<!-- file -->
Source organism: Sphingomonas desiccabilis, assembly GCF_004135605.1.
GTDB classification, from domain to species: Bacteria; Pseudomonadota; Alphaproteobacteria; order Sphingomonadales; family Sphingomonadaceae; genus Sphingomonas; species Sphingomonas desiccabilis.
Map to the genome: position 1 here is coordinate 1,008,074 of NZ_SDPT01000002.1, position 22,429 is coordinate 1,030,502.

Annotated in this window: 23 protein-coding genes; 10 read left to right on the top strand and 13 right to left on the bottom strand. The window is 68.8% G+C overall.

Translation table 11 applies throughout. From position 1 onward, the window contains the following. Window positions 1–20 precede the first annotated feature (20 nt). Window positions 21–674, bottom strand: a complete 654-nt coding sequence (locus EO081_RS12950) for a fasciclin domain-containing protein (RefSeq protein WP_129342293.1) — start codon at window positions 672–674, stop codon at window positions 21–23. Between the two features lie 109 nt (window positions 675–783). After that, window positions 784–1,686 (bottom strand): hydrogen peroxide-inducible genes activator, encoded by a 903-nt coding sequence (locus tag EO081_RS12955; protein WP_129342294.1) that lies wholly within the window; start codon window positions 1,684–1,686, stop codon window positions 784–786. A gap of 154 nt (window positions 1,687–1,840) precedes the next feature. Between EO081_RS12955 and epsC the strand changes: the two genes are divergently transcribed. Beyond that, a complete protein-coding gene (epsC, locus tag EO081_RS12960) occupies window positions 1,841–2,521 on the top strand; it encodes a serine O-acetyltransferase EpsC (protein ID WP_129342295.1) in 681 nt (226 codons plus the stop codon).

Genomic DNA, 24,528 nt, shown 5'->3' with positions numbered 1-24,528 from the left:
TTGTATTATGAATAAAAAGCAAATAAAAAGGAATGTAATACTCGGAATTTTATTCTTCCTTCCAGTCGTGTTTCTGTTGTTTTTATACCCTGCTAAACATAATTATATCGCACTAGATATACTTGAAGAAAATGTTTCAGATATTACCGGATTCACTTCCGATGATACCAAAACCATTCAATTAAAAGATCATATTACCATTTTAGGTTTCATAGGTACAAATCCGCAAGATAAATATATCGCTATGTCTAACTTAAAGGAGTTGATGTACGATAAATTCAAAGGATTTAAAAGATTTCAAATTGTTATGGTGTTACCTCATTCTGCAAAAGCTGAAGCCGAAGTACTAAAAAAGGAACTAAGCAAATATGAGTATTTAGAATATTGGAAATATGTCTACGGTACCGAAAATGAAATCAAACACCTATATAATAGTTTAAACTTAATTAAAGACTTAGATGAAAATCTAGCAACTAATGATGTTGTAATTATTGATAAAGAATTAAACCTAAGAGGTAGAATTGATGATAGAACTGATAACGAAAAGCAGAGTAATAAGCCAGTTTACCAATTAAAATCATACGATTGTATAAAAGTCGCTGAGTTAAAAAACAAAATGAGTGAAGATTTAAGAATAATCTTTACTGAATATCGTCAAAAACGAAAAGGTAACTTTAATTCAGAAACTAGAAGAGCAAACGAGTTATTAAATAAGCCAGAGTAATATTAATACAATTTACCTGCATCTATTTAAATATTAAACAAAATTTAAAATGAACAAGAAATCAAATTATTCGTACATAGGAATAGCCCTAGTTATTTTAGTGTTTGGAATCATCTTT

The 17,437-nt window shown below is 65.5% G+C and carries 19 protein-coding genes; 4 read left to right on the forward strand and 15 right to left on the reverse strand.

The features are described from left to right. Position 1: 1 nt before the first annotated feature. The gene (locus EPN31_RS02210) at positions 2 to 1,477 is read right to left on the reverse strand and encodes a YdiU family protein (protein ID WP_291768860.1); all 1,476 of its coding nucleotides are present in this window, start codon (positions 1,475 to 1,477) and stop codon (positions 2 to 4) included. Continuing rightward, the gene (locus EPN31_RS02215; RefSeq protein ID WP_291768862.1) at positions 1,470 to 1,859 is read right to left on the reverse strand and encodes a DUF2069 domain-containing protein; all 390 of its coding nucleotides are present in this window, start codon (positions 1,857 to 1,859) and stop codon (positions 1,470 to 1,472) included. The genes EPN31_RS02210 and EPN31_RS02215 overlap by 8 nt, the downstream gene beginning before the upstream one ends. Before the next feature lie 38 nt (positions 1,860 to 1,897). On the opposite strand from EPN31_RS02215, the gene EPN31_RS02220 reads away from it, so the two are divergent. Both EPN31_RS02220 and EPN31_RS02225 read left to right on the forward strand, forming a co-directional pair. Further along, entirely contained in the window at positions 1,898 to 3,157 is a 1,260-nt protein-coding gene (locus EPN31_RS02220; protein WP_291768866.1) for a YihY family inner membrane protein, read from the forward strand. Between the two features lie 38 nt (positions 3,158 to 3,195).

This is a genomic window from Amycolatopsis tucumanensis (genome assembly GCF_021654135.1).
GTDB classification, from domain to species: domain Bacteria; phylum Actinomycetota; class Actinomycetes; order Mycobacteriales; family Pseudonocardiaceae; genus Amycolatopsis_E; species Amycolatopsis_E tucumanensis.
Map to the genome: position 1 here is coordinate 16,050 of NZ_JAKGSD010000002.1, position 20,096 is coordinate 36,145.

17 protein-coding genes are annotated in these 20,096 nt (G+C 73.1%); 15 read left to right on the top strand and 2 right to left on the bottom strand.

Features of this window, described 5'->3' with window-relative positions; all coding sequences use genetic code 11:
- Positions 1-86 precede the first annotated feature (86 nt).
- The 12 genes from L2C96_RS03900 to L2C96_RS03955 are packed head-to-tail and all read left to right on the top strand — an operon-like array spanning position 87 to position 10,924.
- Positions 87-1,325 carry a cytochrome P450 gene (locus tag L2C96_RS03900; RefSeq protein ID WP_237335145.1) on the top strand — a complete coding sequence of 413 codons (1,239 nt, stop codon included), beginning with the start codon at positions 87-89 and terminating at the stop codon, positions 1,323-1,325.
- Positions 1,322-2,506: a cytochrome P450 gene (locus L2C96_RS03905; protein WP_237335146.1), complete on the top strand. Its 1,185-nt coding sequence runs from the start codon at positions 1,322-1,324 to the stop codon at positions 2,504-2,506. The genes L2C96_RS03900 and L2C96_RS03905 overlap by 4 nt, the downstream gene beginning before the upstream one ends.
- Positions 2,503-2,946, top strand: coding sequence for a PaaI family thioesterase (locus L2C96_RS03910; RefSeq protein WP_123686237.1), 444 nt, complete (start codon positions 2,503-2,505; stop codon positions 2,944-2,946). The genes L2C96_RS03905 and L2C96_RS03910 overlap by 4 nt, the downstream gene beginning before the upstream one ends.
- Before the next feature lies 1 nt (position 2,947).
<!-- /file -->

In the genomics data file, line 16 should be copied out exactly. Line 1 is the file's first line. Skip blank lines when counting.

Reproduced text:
- The 12 genes from L2C96_RS03900 to L2C96_RS03955 are packed head-to-tail and all read left to right on the top strand — an operon-like array spanning position 87 to position 10,924.